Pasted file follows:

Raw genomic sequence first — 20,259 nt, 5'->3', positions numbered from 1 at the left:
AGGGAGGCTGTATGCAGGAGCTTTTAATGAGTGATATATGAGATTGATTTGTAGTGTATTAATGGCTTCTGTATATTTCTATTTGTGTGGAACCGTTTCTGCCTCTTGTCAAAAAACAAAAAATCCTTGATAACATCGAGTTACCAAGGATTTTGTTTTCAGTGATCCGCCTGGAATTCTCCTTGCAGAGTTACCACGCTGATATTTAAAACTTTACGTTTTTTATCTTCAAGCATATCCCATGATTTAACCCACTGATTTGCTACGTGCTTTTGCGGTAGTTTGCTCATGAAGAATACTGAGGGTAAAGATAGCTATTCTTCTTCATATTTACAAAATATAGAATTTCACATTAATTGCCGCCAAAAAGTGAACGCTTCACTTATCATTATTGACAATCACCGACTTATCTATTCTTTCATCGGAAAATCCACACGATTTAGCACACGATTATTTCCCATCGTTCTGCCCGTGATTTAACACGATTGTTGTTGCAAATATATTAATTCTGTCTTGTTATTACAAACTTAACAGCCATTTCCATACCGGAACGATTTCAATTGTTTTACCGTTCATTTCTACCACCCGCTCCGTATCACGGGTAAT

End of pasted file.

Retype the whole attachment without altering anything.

Raw genomic sequence first — 20,259 nt, 5'->3', positions numbered from 1 at the left:
AGGGAGGCTGTATGCAGGAGCTTTTAATGAGTGATATATGAGATTGATTTGTAGTGTATTAATGGCTTCTGTATATTTCTATTTGTGTGGAACCGTTTCTGCCTCTTGTCAAAAAACAAAAAATCCTTGATAACATCGAGTTACCAAGGATTTTGTTTTCAGTGATCCGCCTGGAATTCTCCTTGCAGAGTTACCACGCTGATATTTAAAACTTTACGTTTTTTATCTTCAAGCATATCCCATGATTTAACCCACTGATTTGCTACGTGCTTTTGCGGTAGTTTGCTCATGAAGAATACTGAGGGTAAAGATAGCTATTCTTCTTCATATTTACAAAATATAGAATTTCACATTAATTGCCGCCAAAAAGTGAACGCTTCACTTATCATTATTGACAATCACCGACTTATCTATTCTTTCATCGGAAAATCCACACGATTTAGCACACGATTATTTCCCATCGTTCTGCCCGTGATTTAACACGATTGTTGTTGCAAATATATTAATTCTGTCTTGTTATTACAAACTTAACAGCCATTTCCATACCGGAACGATTTCAATTGTTTTACCGTTCATTTCTACCACCCGCTCCGTATCACGGGTAAT